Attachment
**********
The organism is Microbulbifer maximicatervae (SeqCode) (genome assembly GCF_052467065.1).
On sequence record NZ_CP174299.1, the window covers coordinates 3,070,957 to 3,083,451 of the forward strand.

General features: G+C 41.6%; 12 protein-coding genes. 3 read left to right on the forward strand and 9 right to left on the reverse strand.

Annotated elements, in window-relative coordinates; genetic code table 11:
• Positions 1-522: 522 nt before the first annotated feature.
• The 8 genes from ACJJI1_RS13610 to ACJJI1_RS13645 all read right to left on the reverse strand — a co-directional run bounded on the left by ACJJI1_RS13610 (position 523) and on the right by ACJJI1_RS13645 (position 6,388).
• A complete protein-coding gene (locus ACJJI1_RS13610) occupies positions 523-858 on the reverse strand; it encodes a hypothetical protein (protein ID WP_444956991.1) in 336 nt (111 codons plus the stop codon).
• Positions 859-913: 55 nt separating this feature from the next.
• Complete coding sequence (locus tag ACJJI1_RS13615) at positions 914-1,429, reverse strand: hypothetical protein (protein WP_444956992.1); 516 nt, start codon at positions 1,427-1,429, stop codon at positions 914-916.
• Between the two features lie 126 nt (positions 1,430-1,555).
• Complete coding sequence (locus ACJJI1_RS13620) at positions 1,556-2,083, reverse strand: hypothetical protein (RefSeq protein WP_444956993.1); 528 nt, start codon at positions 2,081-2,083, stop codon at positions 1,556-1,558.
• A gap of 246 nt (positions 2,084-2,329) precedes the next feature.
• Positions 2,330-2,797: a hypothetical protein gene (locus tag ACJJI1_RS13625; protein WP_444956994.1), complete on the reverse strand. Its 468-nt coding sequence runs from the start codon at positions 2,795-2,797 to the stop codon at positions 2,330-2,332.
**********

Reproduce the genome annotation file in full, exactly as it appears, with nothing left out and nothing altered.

The organism is Microbulbifer maximicatervae (SeqCode) (genome assembly GCF_052467065.1).
On sequence record NZ_CP174299.1, the window covers coordinates 3,070,957 to 3,083,451 of the forward strand.

General features: G+C 41.6%; 12 protein-coding genes. 3 read left to right on the forward strand and 9 right to left on the reverse strand.

Annotated elements, in window-relative coordinates; genetic code table 11:
• Positions 1-522: 522 nt before the first annotated feature.
• The 8 genes from ACJJI1_RS13610 to ACJJI1_RS13645 all read right to left on the reverse strand — a co-directional run bounded on the left by ACJJI1_RS13610 (position 523) and on the right by ACJJI1_RS13645 (position 6,388).
• A complete protein-coding gene (locus ACJJI1_RS13610) occupies positions 523-858 on the reverse strand; it encodes a hypothetical protein (protein ID WP_444956991.1) in 336 nt (111 codons plus the stop codon).
• Positions 859-913: 55 nt separating this feature from the next.
• Complete coding sequence (locus tag ACJJI1_RS13615) at positions 914-1,429, reverse strand: hypothetical protein (protein WP_444956992.1); 516 nt, start codon at positions 1,427-1,429, stop codon at positions 914-916.
• Between the two features lie 126 nt (positions 1,430-1,555).
• Complete coding sequence (locus ACJJI1_RS13620) at positions 1,556-2,083, reverse strand: hypothetical protein (RefSeq protein WP_444956993.1); 528 nt, start codon at positions 2,081-2,083, stop codon at positions 1,556-1,558.
• A gap of 246 nt (positions 2,084-2,329) precedes the next feature.
• Positions 2,330-2,797: a hypothetical protein gene (locus tag ACJJI1_RS13625; protein WP_444956994.1), complete on the reverse strand. Its 468-nt coding sequence runs from the start codon at positions 2,795-2,797 to the stop codon at positions 2,330-2,332.